How Bangkok proved me wrong

I’ll just be honest, I wasn’t super keen to go to Bangkok. I usually prefer to steer clear of the tourist-oriented places and the perception I had of Bangkok as a cringey, tourist mecca was practically my worst nightmare. However, to get to Myanmar from Melbourne it was far cheaper for me to fly to Bangkok and then get the next cheapest flight to Mandalay and so that’s what I did. It meant that I had five days in Bangkok, five whole days… how was I going to fill five whole days in the city? Of course, the most visited city in the world definitely changed my mind and I left feeling like I might just almost like the city.

Temple of the Emerald Buddha


You read that right, Bangkok was the world’s most visited city in 2017 and I could tell from the moment I arrived that it was a city very well accustomed to tourism. I was staying a few blocks back from the infamous Khao San Road or basically Bangkok’s Vegas strip with McDonalds, countless bars and restaurants, massage parlours, a comedy club and souvenir stalls. Of course, I had to walk down the road just once to say that I had been there, but I cringed at the sight of it and all the tourists with ‘Same Same But Different’ singlets and downing beer and cocktails until the early morning.

It’s a large metropolis and, in my usual style of avoiding all forms of taxi services, I averaged 15 kilometres per day walking around the city for the five days I was there. I covered most of the major sights, which are mostly temples but I have to admit they were very impressive. I was lucky enough to walk up to the Grand Palace and the Temple of the Emerald Buddha on the King’s Birthday. Unbeknownst to me that meant of course that the palace was going to be closed at 12pm and at 11.55am I walked up to its gate to enter. I walked straight in and I saw a sign that said “Palace Closed at 12pm” and I thought, ‘That would be right.’ A security woman was standing there and she said, “Go, go, it actually closes at 1pm, last entrance at 12pm, you have one hour, it’s enough.” So I bought my ticket, they closed the gate behind me and I had one hour to exit out the other side. It meant I practically had the spectacular complex almost to myself, compared to the usual half an hour wait in line that I heard later on is pretty standard.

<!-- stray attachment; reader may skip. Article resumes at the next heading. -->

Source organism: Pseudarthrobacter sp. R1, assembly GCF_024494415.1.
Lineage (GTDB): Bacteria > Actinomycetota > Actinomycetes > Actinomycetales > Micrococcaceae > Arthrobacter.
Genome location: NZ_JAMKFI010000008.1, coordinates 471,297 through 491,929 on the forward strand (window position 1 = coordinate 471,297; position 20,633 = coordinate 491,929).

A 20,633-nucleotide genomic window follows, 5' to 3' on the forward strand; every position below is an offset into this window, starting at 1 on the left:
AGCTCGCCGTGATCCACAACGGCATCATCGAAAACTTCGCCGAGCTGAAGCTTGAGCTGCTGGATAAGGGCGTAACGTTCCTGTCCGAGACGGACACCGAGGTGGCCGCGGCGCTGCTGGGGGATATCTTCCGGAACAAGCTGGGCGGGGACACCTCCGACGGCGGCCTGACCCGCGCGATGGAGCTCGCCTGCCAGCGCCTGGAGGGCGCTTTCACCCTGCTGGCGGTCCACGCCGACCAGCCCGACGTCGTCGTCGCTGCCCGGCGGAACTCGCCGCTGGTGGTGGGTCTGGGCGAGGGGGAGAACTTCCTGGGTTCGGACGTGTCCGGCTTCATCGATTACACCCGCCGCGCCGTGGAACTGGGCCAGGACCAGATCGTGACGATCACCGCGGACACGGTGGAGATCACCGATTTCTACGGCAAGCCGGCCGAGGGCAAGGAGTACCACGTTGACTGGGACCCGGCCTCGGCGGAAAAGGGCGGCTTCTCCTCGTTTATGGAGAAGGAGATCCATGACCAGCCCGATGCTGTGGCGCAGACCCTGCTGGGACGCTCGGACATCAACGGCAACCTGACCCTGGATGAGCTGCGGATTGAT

My favourite day, however, was when I went to the Chinatown area of the city. It’s main strip, Yaowarat Road is full of the common large neon signs and red lanterns that accompanies Chinatowns in other major cities of the world. However, the alleyways leading off this road were full of market stalls selling anything from shark fins to fluffy teddy bears. One lane in particular called Sampeng Lane Market is intensely crowded and full of shops selling anything that you could ever ask for. However, I preferred the smaller alleyways where the locals liked to shop and there were more interesting things like spices, seafood and other things that I had no idea exactly what I was looking at. At dusk, the alleyways started to close down and the street food vendors poured out onto Yaowarat Road. It’s one of the most famous and most visited street food markets in Asia for whoever is brave enough to try what’s on offer.


Another few blocks back towards the city centre is the pak khlong market or flower market which operates around the clock and is busiest in the hours around midnight when the best flowers are up for sale. I didn’t sacrifice any sleep for it but wondering through it in the middle of the day was interesting enough to see the women weaving the flowers together to make lanyards and the brightly coloured flowers wrapped in bunches of 50 and 100 in newspaper. Across the road the market continues into a wholesale fruit and vegetable market and, although I visited during the quiet period once again, it was beautiful to watch the vendors clearing out their stock, taking a nap, watching a television set up at their stall, cleaning the remnants of the busier hours and having a chat with each other. I literally spent hours walking around the market areas until my feet were well and truly numb and although I didn’t raise my camera too often to disturb the locals it was such a fun place to photograph.


For my final day in Bangkok I decided to take myself on a day trip outside of the urban area. I had seen photos of a market (yes, another market), which is situated on top of a railway and when every few hours the train comes rolling through the vendors have to pack everything up and wait for it to pass. I discovered that this was called Maeklong Market and I needed to go and see it. After a bit of research, I took a city bus early in the morning from Democracy Monument out to Sai Tai Mai or the Southern Bus Terminal where I was able to jump on a bus leaving straight away to the town of Maeklong. I knew that the train passed through the market eight times a day and I was hoping to arrive in time for the 11.10am arrival and 11.30am departure to give myself two chances to see the train.